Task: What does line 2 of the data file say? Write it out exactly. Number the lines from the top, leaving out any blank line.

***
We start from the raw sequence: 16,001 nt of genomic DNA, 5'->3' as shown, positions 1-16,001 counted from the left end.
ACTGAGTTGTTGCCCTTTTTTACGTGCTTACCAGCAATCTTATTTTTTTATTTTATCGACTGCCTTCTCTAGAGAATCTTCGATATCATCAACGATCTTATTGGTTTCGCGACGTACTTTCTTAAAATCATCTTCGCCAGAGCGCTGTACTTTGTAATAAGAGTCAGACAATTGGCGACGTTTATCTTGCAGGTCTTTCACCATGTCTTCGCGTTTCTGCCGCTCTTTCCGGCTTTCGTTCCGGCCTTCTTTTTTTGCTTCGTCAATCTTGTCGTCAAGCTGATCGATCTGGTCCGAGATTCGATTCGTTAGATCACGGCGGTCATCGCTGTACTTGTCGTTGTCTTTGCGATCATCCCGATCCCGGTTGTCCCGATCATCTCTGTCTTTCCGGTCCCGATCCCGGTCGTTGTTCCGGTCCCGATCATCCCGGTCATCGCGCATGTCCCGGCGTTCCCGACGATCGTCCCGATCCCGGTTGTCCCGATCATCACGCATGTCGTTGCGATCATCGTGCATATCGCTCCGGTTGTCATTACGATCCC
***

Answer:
ACTGAGTTGTTGCCCTTTTTTACGTGCTTACCAGCAATCTTATTTTTTTATTTTATCGACTGCCTTCTCTAGAGAATCTTCGATATCATCAACGATCTTATTGGTTTCGCGACGTACTTTCTTAAAATCATCTTCGCCAGAGCGCTGTACTTTGTAATAAGAGTCAGACAATTGGCGACGTTTATCTTGCAGGTCTTTCACCATGTCTTCGCGTTTCTGCCGCTCTTTCCGGCTTTCGTTCCGGCCTTCTTTTTTTGCTTCGTCAATCTTGTCGTCAAGCTGATCGATCTGGTCCGAGATTCGATTCGTTAGATCACGGCGGTCATCGCTGTACTTGTCGTTGTCTTTGCGATCATCCCGATCCCGGTTGTCCCGATCATCTCTGTCTTTCCGGTCCCGATCCCGGTCGTTGTTCCGGTCCCGATCATCCCGGTCATCGCGCATGTCCCGGCGTTCCCGACGATCGTCCCGATCCCGGTTGTCCCGATCATCACGCATGTCGTTGCGATCATCGTGCATATCGCTCCGGTTGTCATTACGATCCC